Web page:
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Do Animals Have Emotions?
Of course they do

One of the hottest questions in the study of animal behavior is, “Do animals have emotions?” And the simple and correct answer is, “Of course they do.” Just look at them, listen to them and, if you dare, smell the odors that pour out when they interact with friends and foes. Look at their faces, tails, bodies and, most importantly, their eyes. What we see on the outside tells us a lot about what’s happening inside animals’ heads and hearts. Animal emotions aren’t all that mysterious.

When I first began my studies three decades ago—asking the question, “What does it feel like to be a dog or a wolf?”—researchers were almost all skeptics who spent their time wondering if dogs, cats, chimpanzees and other animals felt anything. Since feelings don’t fit under a microscope, these scientists usually didn’t find any, and, as I like to say, I’m glad I wasn’t their dog!

But now there are far fewer skeptics; prestigious scientific journals publish essays on joy in rats, grief in elephants and empathy in mice and no one blinks. The question of real importance is not whether animals have emotions, but why animal emotions have evolved. Simply put, emotions have evolved as adaptations in numerous species. They serve as a social glue to bond animals with one another and also catalyze and regulate a wide variety of social encounters among friends and foes.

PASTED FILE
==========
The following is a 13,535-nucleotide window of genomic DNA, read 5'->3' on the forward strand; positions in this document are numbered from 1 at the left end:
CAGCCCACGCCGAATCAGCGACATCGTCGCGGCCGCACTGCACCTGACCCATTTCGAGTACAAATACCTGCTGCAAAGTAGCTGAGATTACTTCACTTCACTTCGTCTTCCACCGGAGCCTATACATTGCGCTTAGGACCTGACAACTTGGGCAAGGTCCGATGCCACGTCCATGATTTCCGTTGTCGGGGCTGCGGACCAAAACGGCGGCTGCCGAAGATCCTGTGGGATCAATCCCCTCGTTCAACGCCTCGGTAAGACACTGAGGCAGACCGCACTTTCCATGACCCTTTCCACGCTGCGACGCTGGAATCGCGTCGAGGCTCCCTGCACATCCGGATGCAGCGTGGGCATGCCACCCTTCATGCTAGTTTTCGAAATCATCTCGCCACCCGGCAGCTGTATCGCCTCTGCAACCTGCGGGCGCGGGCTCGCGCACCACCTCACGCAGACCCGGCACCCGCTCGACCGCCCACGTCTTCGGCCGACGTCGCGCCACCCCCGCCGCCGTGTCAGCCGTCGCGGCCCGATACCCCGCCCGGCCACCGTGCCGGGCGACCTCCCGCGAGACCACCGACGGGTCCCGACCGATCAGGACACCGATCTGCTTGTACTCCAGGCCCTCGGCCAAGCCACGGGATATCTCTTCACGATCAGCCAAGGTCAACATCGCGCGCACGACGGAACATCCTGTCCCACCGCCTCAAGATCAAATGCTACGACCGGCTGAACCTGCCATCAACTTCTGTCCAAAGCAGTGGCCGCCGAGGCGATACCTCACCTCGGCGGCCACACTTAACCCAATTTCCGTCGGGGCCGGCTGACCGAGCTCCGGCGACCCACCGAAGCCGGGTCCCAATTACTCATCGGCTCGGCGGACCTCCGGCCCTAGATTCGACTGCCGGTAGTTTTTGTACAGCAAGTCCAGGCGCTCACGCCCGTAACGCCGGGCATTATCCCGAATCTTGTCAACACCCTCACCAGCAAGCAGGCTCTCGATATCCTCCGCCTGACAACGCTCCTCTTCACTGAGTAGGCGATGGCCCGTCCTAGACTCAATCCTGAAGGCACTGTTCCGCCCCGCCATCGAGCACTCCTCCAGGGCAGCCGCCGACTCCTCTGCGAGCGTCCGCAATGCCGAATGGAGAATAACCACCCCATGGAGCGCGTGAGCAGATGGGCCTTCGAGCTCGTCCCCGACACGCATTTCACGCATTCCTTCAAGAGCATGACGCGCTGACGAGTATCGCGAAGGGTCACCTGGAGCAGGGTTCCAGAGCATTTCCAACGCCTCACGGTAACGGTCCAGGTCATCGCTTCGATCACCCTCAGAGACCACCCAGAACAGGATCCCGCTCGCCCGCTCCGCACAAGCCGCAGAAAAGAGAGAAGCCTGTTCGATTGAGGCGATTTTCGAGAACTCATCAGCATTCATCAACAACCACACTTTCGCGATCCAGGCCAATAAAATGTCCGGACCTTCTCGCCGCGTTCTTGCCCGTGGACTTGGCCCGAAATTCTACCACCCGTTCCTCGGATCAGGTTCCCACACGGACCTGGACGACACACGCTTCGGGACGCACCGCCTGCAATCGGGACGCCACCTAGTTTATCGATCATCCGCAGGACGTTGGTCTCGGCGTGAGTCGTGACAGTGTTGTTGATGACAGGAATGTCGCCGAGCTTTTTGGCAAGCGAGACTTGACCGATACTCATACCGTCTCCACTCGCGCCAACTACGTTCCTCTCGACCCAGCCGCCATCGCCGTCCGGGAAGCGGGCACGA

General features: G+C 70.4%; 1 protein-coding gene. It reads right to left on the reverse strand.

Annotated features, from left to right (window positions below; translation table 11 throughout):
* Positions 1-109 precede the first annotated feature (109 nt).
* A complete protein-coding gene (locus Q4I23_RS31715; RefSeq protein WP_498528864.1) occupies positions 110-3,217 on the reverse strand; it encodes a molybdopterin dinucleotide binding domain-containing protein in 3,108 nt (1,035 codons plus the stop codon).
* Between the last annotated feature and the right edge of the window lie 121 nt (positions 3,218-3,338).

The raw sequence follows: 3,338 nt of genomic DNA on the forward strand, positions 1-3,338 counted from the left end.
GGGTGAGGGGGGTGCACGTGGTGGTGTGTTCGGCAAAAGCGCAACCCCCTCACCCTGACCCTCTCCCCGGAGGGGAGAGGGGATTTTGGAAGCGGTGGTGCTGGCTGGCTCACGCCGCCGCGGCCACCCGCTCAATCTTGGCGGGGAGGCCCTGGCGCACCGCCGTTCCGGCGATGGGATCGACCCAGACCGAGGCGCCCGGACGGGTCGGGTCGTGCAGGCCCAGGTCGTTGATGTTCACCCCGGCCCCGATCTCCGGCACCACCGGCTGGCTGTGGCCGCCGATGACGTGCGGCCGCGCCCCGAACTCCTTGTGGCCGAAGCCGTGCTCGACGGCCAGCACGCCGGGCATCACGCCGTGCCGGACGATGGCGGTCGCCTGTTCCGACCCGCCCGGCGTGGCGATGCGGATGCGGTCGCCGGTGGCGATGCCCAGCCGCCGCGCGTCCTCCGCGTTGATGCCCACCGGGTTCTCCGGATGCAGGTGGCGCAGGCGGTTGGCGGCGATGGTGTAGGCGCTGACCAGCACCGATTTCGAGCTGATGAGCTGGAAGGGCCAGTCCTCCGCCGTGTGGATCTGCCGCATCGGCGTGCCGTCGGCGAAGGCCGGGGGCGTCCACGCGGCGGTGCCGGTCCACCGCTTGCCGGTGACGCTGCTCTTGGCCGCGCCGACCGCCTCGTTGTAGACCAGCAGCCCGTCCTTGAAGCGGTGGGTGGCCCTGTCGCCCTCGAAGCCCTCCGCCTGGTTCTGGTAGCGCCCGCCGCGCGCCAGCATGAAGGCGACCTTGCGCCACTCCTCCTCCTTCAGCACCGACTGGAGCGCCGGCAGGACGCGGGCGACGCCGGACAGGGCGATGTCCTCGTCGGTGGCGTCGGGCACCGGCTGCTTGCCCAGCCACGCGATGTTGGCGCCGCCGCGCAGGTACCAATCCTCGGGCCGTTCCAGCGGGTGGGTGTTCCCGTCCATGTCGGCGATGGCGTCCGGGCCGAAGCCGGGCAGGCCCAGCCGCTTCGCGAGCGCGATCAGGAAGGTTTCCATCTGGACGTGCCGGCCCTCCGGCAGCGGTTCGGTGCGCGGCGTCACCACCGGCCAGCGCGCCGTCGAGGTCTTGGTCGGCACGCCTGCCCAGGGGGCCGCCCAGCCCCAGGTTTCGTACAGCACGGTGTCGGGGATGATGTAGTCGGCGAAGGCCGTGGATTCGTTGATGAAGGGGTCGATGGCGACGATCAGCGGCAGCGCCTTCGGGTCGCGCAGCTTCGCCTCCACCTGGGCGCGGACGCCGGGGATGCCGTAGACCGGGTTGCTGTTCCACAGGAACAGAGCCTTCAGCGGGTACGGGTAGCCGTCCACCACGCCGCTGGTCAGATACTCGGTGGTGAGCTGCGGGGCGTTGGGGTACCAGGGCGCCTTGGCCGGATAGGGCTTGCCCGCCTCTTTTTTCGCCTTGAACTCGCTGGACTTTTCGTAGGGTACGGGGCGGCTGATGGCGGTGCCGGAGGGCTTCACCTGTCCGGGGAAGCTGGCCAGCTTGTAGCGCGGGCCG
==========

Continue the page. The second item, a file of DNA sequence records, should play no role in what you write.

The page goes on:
Emotions permit animals to behave adaptively and flexibly, using various behavior patterns in a wide variety of venues. Research has shown that mice are empathic rodents, but it turns out they’re fun-loving as well. We also read accounts of pleasure-seeking iguanas; amorous whales; angry baboons; elephants who suffer from psychological flashbacks and post-traumatic stress disorder (PTSD—elephants have a huge hippocampus, a brain structure in the limbic system that’s important in processing emotions); grieving otters, magpies and donkeys; sentient fish; and a sighted dog who serves as a “seeing-eye dog” for his blind canine buddy. Today, the paradigm has shifted to such an extent that the burden of “proof” now falls on those who still argue that animals don’t experience emotions.

Many researchers also recognize that we must be anthropomorphic (attribute human traits to animals) when we discuss animal emotions, but that if we do it carefully, we can still give due consideration to the animals’ points of view. No matter what we call it, researchers agree that animals and humans share many traits, including emotions. Thus, we’re not inserting something human into animals; rather, we’re identifying commonalities and then using human language to communicate what we observe. Being anthropomorphic is doing what’s natural and necessary to understand animal emotions.

We might expect to find close, enduring and endearing emotional relationships between members of the same species, but improbable relationships also occur between animals of wildly different species, even between animals who are normally predator and prey! Such is the case for Aochan, a rat snake, who befriended a dwarf hamster named Gohan at Tokyo’s Mutsugoro Okoku Zoo, and a lioness in northern Kenya who adopted a baby oryx (usually an appetizer before a larger meal) on five different occasions.